(PLAY)
Pasadena Playhouse is turning the tables on famed advice columnist Ann Landers in "The Lady With All the Answers." It isn't those seeking advice that will be forced to share the most intimate details of their lives. Rather, it is the inner life of the advice columnist herself that will finally be revealed. Mimi Kennedy, most famous for playing the hippie mom on the sitcom "Dharma & Greg," stars. Sat. 4 and 8 p.m.; Sun. 2 and 7 p.m.; Tue.-Fri. 8 p.m.; $32-$60. Through Nov. 23. Pasadena Playhouse, 39 S. El Molino Ave., Pasadena. (626) 356-7529. http://www.pasadenaplayhouse.org.

(LECTURE)
Susan Nathan was born in England, spent time in apartheid-era South Africa and finally settled in a Palestinian town in Israel. Needless to say, she knows a thing or two about the complex sociopolitical atmosphere embedded in places of conflict. The author of "The Other Side of Israel: My Journey Across the Jewish-Arab Divide" will share her personal perspective of "The Israeli Palestinian Reality," at a gathering sponsored by a host of organizations including The Raoul Wallenberg Institute of Ethics and Americans for Peace Now. Following her U.S. speaking tour, Nathan will testify in the International Court of Justice at The Hague. Sat. 7:30 p.m. Free. Beverly Hills Public Library, 444 N. Rexford Drive, Beverly Hills. (310) 916-8888. http://www.snathantour.com.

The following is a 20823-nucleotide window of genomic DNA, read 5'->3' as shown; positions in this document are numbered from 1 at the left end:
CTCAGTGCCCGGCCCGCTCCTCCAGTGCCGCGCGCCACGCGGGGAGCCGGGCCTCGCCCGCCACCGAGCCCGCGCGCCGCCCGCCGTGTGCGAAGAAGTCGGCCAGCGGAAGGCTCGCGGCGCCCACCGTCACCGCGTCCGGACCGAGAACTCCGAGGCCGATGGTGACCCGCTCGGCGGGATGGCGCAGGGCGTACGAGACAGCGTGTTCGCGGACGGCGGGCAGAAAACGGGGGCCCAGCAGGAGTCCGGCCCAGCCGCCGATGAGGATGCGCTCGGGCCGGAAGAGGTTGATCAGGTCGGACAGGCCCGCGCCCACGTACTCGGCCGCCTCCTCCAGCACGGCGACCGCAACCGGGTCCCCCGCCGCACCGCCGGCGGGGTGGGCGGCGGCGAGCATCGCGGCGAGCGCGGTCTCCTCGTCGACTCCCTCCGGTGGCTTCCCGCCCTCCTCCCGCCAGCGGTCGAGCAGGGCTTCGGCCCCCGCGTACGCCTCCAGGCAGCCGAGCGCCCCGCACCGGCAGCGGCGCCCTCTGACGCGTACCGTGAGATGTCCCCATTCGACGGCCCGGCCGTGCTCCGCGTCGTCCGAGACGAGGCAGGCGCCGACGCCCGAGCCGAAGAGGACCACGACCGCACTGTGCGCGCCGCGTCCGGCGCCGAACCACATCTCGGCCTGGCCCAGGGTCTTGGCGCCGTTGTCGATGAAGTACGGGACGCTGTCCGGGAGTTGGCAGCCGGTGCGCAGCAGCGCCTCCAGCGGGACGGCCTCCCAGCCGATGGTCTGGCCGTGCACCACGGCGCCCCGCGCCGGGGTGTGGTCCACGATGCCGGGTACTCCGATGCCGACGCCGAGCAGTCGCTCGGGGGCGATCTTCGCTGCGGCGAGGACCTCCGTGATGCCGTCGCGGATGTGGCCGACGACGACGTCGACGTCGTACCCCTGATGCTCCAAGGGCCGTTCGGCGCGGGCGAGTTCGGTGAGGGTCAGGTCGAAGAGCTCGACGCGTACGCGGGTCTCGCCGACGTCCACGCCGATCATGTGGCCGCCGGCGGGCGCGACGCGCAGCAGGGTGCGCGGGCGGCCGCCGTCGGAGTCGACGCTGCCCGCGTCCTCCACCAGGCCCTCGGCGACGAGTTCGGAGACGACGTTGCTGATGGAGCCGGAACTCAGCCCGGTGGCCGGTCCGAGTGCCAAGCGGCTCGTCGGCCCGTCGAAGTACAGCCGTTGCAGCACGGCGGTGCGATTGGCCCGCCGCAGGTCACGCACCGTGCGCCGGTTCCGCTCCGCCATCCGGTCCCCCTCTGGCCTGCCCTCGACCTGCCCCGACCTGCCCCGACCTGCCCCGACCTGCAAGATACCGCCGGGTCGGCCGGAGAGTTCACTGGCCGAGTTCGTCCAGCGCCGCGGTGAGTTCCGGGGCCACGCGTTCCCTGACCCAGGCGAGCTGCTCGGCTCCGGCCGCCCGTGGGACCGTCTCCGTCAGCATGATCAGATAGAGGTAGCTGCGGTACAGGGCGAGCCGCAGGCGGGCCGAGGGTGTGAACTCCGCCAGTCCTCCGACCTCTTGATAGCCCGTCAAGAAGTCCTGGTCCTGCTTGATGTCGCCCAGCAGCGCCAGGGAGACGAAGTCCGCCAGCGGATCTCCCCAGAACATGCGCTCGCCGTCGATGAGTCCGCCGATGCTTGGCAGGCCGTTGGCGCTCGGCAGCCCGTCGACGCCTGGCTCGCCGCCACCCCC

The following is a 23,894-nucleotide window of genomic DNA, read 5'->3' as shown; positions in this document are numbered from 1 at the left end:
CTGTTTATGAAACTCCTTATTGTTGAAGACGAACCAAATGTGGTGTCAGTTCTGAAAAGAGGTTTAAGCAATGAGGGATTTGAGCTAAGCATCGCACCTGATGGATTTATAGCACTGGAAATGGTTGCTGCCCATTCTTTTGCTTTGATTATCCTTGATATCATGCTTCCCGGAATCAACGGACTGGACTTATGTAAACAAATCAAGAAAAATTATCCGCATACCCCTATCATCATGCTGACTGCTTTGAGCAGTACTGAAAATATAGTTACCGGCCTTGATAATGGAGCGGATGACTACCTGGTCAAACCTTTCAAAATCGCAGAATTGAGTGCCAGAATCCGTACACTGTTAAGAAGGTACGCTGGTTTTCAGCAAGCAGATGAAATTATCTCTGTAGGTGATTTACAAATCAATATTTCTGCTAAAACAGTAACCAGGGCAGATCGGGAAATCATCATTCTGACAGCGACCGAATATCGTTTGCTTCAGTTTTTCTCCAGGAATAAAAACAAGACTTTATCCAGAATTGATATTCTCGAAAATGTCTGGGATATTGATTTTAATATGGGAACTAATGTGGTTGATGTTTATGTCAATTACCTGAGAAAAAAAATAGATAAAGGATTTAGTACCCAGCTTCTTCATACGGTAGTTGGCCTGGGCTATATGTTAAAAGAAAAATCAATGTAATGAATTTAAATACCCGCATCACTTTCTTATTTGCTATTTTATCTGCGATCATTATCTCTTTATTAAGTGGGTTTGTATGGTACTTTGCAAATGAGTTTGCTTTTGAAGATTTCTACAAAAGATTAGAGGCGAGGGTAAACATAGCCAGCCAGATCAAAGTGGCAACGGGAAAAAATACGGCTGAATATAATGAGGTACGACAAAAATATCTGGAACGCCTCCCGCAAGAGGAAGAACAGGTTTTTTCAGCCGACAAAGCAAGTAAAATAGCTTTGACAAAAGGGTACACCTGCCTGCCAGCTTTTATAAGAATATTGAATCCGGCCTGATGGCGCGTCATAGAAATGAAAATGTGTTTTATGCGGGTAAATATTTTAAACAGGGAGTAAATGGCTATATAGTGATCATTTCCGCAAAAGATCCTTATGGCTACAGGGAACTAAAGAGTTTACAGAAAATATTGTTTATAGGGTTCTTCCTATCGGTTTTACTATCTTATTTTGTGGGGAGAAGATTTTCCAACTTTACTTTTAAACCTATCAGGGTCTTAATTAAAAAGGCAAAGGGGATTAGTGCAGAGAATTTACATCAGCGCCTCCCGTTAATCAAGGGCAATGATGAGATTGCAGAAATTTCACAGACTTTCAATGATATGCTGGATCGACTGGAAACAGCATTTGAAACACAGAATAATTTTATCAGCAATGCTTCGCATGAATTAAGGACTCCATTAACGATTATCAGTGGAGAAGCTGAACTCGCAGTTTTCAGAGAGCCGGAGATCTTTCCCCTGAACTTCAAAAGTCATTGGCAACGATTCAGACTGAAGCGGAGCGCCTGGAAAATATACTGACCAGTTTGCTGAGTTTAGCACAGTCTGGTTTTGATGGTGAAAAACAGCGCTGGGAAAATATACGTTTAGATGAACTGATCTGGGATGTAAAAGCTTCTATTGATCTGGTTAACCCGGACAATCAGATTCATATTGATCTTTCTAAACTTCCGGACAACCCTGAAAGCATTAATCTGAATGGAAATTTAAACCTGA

SUN | OCTOBER 19

(SUKKOT)
Everybody loves Sukkot, because it's one great excuse to throw a Sukkot Carnival. Indeed, there are more in town than we could possibly list, but JCA Shalom's Sukkot Carnival looks particularly good -- cotton candy, water slides, a beautiful drive down PCH (no counting gas mileage on Jewish festivals) -- and it serves as a fundraiser for much-needed camp scholarships. In addition to the carnival, you can compete in the "JCA Iron Mensch" decathlon replete with archery, basketball, ropes courses and arts and crafts, and your entry also benefits the scholarship fund. So grab the family and take a Sukkot adventure over to Malibu, where your admission cost allows you to go back to camp (always fun) and helps someone else go, too. Sun. 1-5 p.m. $10 (carnival), $25 (Iron Mensch sponsorship). Shalom Institute Camp and Conference Center, 34342 Mulholland Hwy., Malibu. (818) 889-5500.
http://www.campjcashalom.com.

(FILM)